Hello! I need help with the interpretation of this question as I believe this is without replacement, however the answers suggest that it is with replacement.

The ratio of girls to boys at a school is four to five. Two students are surveyed at random from the school. Find the probability that the students are

A) both boys

B) a girl and a boy

C) at least one girl.

The answers provided were

A) 25/81

B) 40/81

C) 56/81

I had the same problem with most of the questions from this exercise as by common sense I think it is without replacement but maybe I am reading the question wrong??

These questions have an extra subtlety behind them. CSSA papers love doing this but they try to make it a bit clearer.

\[ \text{The hidden assumption is that we're considering}\\ \text{a }\textbf{very large}\text{ sample.}\\ \text{Just for the sake of example, let's assume that the school}\\ \text{has 900 students.} \]

\[ \text{Then there would be 400 girls and 500 boys.}\\ \text{Suppose we want the probability of them both being boys.}\\ \text{Then the answer would be }\frac{500}{900}\times \frac{499}{899}. \]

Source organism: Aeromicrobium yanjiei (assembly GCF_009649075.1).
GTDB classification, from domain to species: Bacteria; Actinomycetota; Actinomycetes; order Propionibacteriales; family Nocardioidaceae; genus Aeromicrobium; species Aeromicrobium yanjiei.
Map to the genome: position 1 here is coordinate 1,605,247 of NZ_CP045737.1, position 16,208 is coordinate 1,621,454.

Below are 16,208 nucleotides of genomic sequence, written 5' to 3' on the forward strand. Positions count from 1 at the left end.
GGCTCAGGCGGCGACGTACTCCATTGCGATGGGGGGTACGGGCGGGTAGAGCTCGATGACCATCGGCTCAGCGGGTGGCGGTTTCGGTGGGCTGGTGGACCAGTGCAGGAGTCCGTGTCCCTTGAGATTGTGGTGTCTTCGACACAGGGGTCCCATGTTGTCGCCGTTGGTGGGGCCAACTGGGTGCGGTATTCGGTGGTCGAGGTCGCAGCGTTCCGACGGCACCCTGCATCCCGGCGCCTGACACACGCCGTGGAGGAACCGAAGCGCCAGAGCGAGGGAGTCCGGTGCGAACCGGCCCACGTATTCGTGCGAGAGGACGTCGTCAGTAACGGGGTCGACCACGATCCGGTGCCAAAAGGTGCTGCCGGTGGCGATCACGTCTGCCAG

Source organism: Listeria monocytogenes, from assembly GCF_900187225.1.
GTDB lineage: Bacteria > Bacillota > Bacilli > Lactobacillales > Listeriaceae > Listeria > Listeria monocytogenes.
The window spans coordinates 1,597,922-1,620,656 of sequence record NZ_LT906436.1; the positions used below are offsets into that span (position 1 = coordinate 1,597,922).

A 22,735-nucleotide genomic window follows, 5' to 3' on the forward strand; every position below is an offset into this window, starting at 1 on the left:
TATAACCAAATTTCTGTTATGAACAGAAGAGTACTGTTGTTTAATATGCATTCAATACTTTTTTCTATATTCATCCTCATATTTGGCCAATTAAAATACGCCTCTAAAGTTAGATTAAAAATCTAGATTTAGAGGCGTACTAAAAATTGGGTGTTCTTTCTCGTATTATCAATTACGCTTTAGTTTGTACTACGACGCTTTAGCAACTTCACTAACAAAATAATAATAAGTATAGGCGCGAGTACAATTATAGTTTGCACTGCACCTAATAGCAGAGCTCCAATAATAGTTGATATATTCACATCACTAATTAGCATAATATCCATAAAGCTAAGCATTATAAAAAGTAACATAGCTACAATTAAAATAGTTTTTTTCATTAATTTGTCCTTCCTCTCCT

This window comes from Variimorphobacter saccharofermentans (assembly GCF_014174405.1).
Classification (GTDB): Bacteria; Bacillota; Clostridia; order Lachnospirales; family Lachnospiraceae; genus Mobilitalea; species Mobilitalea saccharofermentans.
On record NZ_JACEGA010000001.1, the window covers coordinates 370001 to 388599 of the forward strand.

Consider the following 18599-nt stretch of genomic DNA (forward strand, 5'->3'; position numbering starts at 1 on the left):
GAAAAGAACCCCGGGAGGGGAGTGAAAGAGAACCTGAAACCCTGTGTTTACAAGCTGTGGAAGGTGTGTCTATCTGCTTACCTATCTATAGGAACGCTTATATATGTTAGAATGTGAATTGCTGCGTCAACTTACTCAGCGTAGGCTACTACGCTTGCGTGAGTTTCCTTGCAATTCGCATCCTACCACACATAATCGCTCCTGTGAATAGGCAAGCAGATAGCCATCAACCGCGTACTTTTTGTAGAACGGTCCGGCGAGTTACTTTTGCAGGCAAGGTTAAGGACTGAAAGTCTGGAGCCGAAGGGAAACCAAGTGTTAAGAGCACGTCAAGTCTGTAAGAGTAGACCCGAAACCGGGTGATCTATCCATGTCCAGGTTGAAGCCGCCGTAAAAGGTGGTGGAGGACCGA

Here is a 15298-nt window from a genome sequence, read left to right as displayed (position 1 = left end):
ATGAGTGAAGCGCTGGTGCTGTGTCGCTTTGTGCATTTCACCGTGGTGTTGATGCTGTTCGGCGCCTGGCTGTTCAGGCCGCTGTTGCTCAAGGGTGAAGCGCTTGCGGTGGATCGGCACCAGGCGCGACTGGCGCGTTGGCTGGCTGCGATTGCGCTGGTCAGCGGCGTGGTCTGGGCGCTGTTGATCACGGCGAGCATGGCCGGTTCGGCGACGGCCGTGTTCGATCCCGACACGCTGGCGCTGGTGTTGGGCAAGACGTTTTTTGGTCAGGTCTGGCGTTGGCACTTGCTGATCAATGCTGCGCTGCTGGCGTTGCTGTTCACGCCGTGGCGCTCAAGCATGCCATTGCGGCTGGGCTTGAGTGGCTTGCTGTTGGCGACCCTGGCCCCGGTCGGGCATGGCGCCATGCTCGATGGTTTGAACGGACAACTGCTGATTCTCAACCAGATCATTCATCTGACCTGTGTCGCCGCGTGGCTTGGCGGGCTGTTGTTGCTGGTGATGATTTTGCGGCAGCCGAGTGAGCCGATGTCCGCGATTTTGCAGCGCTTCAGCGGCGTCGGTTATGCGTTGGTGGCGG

In a similar way, let's say it has 1800 students (an arguably giant school). Then the probability would be \( \frac{1000}{1800} \times \frac{999}{1799}\).

\[ \text{Observe how technically speaking, the probability actually changes}\\ \text{a little when we change the number of students at the school.} \]

\[ \text{However if you plug into the calculator, you'll see that }\frac{499}{899} \approx \frac{500}{900} = 5/9\text{ anyway.}\\ \text{Similarly, }\frac{999}{1799}\approx \frac{1000}{1800} = \frac59. \]

Here's where everyone gets confused. People tend to think that because the ratio is \(4:5\), there should

**only** be \(9\) students. Thus they're lead to think that the required probability should be \( \frac{5}{9} \times \frac{4}{8} \).

When written in English, this makes no sense at all. But it's easy to miss this subtlety in the question because a lot of people forget that

**a ratio tells us nothing about how big the original sample is!**\[ \text{This is why we usually assume that the sample is very large.}\\ \text{When we do so, we see that after surveying one student}\\ \text{the ratio of remaining students isn't necessarily equal to }4:5\text{ anymore},\\ \text{but is still }\textbf{approximately}\text{ equal to }4:5. \]

\[\text{So we }\textbf{estimate}\text{ our required probability under this assumption.}\\ \text{This is why we arrive at }\frac59 \times \frac59\text{ instead.} \]

Note that these probabilities can never be computed to be exact. But at some point the error in the approximation is just negligible so we assume it doesn't matter. This question wasn't the best in my opinion because I feel uncomfortable assuming schools have 10000+ people, but it still illustrate the idea.